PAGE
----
What an awful disease this is....things that you wouldn't have even considered cause so many problems....it's all hard...as in an earlier post even choosing a birthday card reduces me to tears. I'm crying now typing this..probably why I don't post very often....although I do lurk every day...oh well, don't quite know where that came from..but I'm sure you'll understand.
  15. Amy

    Amy Registered User

    Jan 4, 2006
    Hiya Sharon,
    Tears are OK - I think that by sharing on here, it helps to get the emotion out of the way, so that we can go on caring and supporting.
    Would mum have fortified drinks, or milky drinks - anything to try and keep up the calorific intake?
    It is so hard, and I think that we get worn down too as we have to helplessly watch the changes occurring. All we can do is make the most of the situation that we are in- look for the good bits, and enjoy the time that we still have to share.
    Lurk or post, whichever you want - but it's good to know that you are in this with us.
    Love Helen
  16. Windfall

    Windfall Registered User

    Oct 18, 2005
    Build-up drinks

    Hi Helen,

    Thanks for your support.

    Alf, (my common-law step father) has had a dietician out to mum and he has a host of 'complan' type drinks for her. However, she can spot them a mile off and refuses to have anything to do with them, he tried using it in the milk she puts on her breakfast but all that happened was that she refused her breakfast.

    In some ways her behaviour is becoming more and more like a small child. I suppose this is the normal regression?

    My daughter (10 years old) is fantastic with her Nan, and when she spends time with her grandchildren glimpses of the old mum come through. But it has been very hard watching my daughter grapple with the fact that it is possible that her nanna may not always recognise her.

    Does that happen to everybody? I mean do all AD victims lose all memory or do some people make it to the end with some memory/recognition in place?

    Hope that's not too morbid a question...but it's the one i can't help asking myself...along with what will happen next?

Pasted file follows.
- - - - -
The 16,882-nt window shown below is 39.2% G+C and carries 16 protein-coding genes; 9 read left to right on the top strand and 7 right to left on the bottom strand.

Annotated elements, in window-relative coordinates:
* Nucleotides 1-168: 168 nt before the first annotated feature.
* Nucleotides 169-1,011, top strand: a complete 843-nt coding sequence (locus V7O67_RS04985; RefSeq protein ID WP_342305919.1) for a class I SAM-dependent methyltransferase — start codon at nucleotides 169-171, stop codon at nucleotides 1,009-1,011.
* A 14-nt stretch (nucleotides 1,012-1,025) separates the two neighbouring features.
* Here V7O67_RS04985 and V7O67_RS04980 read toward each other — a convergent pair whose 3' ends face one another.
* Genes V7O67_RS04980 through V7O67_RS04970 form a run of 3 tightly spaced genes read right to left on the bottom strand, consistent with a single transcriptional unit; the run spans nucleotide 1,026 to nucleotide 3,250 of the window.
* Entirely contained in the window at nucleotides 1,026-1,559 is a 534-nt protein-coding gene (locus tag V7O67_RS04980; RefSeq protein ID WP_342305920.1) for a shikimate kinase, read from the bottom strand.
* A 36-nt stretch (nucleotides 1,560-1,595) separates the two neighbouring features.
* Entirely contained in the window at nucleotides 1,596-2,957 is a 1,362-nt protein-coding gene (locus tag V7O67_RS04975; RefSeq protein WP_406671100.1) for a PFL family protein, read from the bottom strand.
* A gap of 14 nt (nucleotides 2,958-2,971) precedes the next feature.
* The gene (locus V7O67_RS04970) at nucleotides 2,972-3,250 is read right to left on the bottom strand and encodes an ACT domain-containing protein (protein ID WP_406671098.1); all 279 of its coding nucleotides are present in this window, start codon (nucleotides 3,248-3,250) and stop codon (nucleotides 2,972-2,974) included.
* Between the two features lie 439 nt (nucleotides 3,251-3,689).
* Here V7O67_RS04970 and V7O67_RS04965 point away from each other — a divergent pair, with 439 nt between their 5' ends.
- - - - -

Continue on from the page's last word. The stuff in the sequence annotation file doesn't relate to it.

17. Amy

    Amy Registered User

    Jan 4, 2006
    Hiya Sharon,
    I can't answer your question, but my mum, although she didn't recognise her grandchildren, retained a tenderness towards them. Try and reassure your daughter that though there may come a time when Nan doesn't recognise her, she will still be Nan, and still be a very special person to all of you. I think our kids learn how to deal with dementia from us - if you are not afraid of when mum may not recognise you, your daughter won't be. It is OK - if your mum does reach that stage, you will still love her, you will still have a relationship. My mum is very advanced in her dementia - but occasionally a smile, or an attempt at a wink, lets me know that she is still mum, and always will be. She may not know me, but I know her.
    It's not morbid to want to know what will happen next - I needed to know, so that I could prepare myself.
    Love Helen
  18. Lila13

    Lila13 Registered User

    Feb 24, 2006
    That was one of the things my mother did too, slowly starving herself over more than a year. I got the blame when she was hospitalised last October, as the main things wrong with her were malnutrition and dehydration.

    Sometimes we managed to persuade her to build herself up, and sometimes the nurses managed to get her to take nutri-drinks.

    The care manager had told the carers to make her a thermos of tea and leave a glass of water beside her but it was no use, she wouldn't have the thermos in the house and poured the water straight down the sink, and she "sacked" the care manager. You can lead a horse, or other animal, to water but ...